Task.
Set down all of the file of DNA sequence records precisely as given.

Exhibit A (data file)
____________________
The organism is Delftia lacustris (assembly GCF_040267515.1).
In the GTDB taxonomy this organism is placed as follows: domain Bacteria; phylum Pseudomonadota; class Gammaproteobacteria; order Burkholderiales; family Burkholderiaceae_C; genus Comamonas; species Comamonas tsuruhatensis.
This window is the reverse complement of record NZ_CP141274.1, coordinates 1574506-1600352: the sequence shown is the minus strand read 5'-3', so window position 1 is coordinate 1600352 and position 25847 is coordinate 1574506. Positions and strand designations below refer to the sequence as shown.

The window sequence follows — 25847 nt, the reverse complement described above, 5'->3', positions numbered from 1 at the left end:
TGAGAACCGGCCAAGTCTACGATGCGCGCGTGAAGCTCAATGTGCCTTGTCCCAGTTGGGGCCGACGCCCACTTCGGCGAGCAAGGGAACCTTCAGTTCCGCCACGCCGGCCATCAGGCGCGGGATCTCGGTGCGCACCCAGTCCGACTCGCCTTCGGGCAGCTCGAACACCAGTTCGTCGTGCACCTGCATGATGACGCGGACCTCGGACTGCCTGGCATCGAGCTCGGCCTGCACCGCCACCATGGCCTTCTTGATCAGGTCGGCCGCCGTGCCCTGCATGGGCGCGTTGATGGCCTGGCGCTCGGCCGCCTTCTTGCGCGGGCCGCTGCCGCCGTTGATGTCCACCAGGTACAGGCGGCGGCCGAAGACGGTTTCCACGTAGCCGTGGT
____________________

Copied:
The organism is Delftia lacustris (assembly GCF_040267515.1).
In the GTDB taxonomy this organism is placed as follows: domain Bacteria; phylum Pseudomonadota; class Gammaproteobacteria; order Burkholderiales; family Burkholderiaceae_C; genus Comamonas; species Comamonas tsuruhatensis.
This window is the reverse complement of record NZ_CP141274.1, coordinates 1574506-1600352: the sequence shown is the minus strand read 5'-3', so window position 1 is coordinate 1600352 and position 25847 is coordinate 1574506. Positions and strand designations below refer to the sequence as shown.

The window sequence follows — 25847 nt, the reverse complement described above, 5'->3', positions numbered from 1 at the left end:
TGAGAACCGGCCAAGTCTACGATGCGCGCGTGAAGCTCAATGTGCCTTGTCCCAGTTGGGGCCGACGCCCACTTCGGCGAGCAAGGGAACCTTCAGTTCCGCCACGCCGGCCATCAGGCGCGGGATCTCGGTGCGCACCCAGTCCGACTCGCCTTCGGGCAGCTCGAACACCAGTTCGTCGTGCACCTGCATGATGACGCGGACCTCGGACTGCCTGGCATCGAGCTCGGCCTGCACCGCCACCATGGCCTTCTTGATCAGGTCGGCCGCCGTGCCCTGCATGGGCGCGTTGATGGCCTGGCGCTCGGCCGCCTTCTTGCGCGGGCCGCTGCCGCCGTTGATGTCCACCAGGTACAGGCGGCGGCCGAAGACGGTTTCCACGTAGCCGTGGT